Gumotex Slip-On Skeg Roller (kayak trolley)

The effort of portaging the dozen locks of the River Wey the other month wore me out. On some portages you can drag the boat along harmlessly on lush grass. Others involved narrow gates, or crossing busy or narrow road bridges. It all got quite effortful, especially towards the end as my energy faded like a dying salmon.

I quickly worked out what was needed: a simple and easily deployed alternative to the typical strap-on canoe trolley, like the 60 quid Decathlon example (left) with identical examples on eBay for nearly half that price. A closer look at some images shows them to be needlessly high (unstable) and the clip-out joints don’t look that sturdy in the long run, though the tyres are nice and fat and clearance is great. With these trolleys I think the V of the alloy frame would sit better in line with the hull, not across it (with bends in the tubes). But crossways simplifies the wheel axle set up. My idea was to use the IK’s own weight with the skeg to locate and fix a trolley in place. Quick to use; no strapping needed.

With workspace-and-tools mate Jon, we came up with a stable two-wheel folding platform with a drop-in skeg slot and hinged wheels which folded out to both roll and support the hull either side of the skeg. To portage, lower the boat’s skeg into the platform’s slot, pick up at the bow and roll it away.

On getting the trolley, the too-high sides were easily sawn down by an inch, and another inch got sawn off the bottom to improve ground clearance, as in the graphic. We hadn’t pinned down a way of stopping the hinged wheel plates folding inwards on the move. The trolley actually worked OK on smooth surfaces without any hinge lock, but eventually a bump would knock one side in. Until a neater idea springs to mind, the easiest way for me was stringing a loop of stretch-free Dyneema cord round the top to keep the wheel plates from folding in.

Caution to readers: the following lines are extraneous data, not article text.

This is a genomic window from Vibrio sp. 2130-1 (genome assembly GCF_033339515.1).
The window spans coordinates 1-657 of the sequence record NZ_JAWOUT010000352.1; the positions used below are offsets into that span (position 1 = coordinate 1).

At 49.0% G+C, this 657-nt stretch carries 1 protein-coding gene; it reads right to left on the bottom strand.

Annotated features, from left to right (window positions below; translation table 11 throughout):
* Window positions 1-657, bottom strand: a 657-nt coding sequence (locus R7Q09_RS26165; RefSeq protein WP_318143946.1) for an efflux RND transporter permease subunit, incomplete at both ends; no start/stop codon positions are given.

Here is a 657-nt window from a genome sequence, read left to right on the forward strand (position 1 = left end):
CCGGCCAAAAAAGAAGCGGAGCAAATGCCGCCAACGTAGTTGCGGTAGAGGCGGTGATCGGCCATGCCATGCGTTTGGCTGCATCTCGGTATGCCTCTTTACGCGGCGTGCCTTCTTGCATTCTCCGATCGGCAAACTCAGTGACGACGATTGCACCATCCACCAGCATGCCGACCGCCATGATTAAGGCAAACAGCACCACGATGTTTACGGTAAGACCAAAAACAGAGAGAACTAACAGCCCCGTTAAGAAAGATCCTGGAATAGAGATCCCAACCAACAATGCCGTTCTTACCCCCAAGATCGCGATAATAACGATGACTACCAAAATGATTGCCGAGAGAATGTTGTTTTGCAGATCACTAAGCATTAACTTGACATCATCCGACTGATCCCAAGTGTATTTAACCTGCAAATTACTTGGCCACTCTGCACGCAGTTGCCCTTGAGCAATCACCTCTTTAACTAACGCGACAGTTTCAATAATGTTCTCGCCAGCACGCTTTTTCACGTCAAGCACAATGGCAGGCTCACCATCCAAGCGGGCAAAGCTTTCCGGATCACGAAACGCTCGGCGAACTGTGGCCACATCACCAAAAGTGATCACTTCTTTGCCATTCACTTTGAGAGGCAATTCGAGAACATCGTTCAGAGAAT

At 1.7kg it’s not that light, but as a prototype it was dead easy to make and the thing needs to be durable. Something similar out of alloy tubing (like the Decathlon trolley above) might be half the weight, but is less easy to fabricate in the front garden.

After a few miles…
By chance, I was left car-less during a few days of great weather. In either direction it’s less than a mile and a 50-metre drop along a quiet road to the seashore: an ideal trolley testing scenario. What extra weight there is sits best over the wheels, and at the bow I tie a shoulder loop into the mooring line, leaving me hands-free to check my messages. Coming uphill for a mile from the beach, I could walk at normal speed with much less effort (and time) than carrying the deflated IK.
By chance it seems the width and height proportions are pretty good for stability, and the cord works well enough to keep the hinged sides up. A couple of times over rough stony ground the cord came off and the trolley folded up, or on steeper side slopes it just fell over. So maybe another 10-15cm of width would be good, but without much added height. And there must be a simple latch or lock idea for securing the sides.

The solid plastic wheels (£12.50 for two pairs) make a racket or hard surfaces and will transfer shocks and eventual wear to the wheel mounts. Some near-identical rubber wheels cost about the same and ought to feel less harsh. But first, I may waste some time wrapping some spare motorbike inner tube around my current wheels.

Having a trolley makes an IK nearly as versatile as a packraft: a boat you can start here, end there and easily transport back across the difference.

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